Even in this crazy world turned upside down by the coronavirus pandemic, last week was an unprecedented one in the professional sports realm as the entire industry came to a halt because of the shooting of Jacob Blake.
Athletes were already demonstrating against police violence toward minorities, following George Floyd’s death by asphyxia while having his neck knelt on by a police officer in Minneapolis in May, as well as Breonna Taylor’s incidental shooting death by police officers executing a no-knock search warrant in Louisville, Kentucky, in March.
Then on Aug. 23 in Kenosha, Wisconsin, Blake, a Black man, was shot in the back multiple times by a police officer and left paralyzed from the waist down.
This was the incident that caused America’s athletes to say, “Enough is enough.” It began last Wednesday when the NBA’s Milwaukee Bucks, who are based in Wisconsin, refused to take the court for Game 5 of their playoff series against the Orlando Magic.
Others quickly followed suit. The rest of the NBA and the entirety of the WNBA halted play for multiple days. In Major League Baseball, the Seattle Mariners, who have the most Black players of any team in the league, were among the first to boycott games. Games were also postponed in MLS and the NHL. Tennis star Naomi Osaka temporarily dropped out of the semifinals of the Western & Southern Open in protest. The Seattle Seahawks canceled practice Saturday to ensure every player on the roster was registered to vote, and coach Pete Carroll delivered an impassioned 15-minute statement urging white Americans to learn more about the realities of living Black in America.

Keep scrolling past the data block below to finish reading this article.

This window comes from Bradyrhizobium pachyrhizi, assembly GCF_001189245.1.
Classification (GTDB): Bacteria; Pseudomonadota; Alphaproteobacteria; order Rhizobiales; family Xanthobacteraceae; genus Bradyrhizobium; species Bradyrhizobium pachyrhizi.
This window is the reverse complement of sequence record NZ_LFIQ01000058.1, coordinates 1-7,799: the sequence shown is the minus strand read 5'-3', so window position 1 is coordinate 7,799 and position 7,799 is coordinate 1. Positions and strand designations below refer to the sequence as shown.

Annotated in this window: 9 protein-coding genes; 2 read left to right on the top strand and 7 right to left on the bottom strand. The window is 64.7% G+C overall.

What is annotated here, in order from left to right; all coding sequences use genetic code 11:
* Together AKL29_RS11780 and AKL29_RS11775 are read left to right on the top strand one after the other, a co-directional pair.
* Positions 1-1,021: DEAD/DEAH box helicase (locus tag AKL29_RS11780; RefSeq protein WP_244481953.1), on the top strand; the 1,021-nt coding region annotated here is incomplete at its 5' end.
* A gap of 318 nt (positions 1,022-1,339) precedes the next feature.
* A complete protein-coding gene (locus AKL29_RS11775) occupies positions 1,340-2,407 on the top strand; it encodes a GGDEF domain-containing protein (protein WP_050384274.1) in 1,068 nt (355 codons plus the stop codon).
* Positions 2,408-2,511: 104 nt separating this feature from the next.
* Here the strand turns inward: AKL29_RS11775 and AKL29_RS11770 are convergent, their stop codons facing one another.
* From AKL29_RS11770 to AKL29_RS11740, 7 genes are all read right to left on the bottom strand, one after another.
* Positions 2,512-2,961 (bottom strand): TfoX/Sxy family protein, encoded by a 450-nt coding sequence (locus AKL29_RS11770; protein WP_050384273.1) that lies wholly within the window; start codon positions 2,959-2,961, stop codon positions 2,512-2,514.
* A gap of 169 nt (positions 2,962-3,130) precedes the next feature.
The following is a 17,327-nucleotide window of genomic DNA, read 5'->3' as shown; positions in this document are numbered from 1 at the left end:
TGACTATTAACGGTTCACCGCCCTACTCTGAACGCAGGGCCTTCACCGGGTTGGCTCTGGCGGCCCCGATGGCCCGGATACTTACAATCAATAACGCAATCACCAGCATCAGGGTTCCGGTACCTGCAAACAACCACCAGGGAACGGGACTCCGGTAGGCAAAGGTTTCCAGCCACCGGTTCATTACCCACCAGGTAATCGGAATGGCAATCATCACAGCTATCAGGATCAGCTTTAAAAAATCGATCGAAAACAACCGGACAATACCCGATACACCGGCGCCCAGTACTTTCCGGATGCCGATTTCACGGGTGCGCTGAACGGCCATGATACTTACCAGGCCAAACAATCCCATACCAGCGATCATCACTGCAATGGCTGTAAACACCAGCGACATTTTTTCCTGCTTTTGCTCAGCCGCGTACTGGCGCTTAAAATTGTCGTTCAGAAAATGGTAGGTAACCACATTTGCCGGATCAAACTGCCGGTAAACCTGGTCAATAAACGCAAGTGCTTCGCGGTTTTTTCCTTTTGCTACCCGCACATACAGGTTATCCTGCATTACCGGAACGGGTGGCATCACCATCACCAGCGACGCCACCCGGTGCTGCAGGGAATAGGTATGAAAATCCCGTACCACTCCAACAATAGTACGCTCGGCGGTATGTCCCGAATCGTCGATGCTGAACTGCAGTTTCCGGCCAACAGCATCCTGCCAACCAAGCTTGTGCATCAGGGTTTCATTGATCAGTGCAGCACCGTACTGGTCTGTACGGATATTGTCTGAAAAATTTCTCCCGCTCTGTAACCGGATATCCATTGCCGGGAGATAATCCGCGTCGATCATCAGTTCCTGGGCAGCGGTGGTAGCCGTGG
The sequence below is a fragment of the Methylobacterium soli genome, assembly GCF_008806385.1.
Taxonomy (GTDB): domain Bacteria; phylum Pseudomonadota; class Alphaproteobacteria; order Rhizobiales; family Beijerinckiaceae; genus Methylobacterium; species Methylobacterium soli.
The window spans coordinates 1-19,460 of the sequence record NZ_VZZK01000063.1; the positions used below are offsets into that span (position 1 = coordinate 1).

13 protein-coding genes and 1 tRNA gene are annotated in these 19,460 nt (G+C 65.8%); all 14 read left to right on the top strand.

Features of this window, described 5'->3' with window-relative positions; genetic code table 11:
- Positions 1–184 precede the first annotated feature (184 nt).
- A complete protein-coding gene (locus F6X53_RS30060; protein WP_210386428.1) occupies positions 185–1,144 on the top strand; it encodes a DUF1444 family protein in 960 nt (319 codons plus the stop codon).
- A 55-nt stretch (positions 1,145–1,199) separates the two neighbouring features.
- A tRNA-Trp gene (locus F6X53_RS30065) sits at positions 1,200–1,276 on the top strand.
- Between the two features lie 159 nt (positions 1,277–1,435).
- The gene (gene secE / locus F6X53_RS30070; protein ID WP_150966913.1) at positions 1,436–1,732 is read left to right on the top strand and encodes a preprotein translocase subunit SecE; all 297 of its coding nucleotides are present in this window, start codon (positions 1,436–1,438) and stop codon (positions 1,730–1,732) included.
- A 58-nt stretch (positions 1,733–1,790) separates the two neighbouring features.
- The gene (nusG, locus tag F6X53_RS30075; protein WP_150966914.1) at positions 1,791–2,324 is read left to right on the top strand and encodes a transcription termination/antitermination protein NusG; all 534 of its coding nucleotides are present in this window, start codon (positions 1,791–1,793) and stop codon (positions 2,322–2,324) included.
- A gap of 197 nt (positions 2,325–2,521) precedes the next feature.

The athletes have been supported in their protests by their leagues. The NBA players only resumed playing Saturday after reaching an agreement with the league on taking steps to promote social justice and civic engagement, beginning with turning team facilities into voting locations for the 2020 election in November. The other leagues have resumed play as well.
While the scale of demonstrations is unprecedented, the crossing of sports and social issues is not unique. From heavyweight boxing champion Muhammad Ali having his title stripped for refusing to fight in Vietnam in 1967, to the U.S. boycotting the 1980 Olympics in Moscow following the Soviet Union’s invasion of Afghanistan, to San Francisco 49ers quarterback Colin Kaepernick taking a knee during the national anthem because or racial inequities in the nation, sports have been used as a platform for speaking out on social issues.
So what about this instance? Are you accepting of professional athletes postponing games as a protest against police violence toward minorities? Let us know by voting in this week’s Seattle Sidelines poll.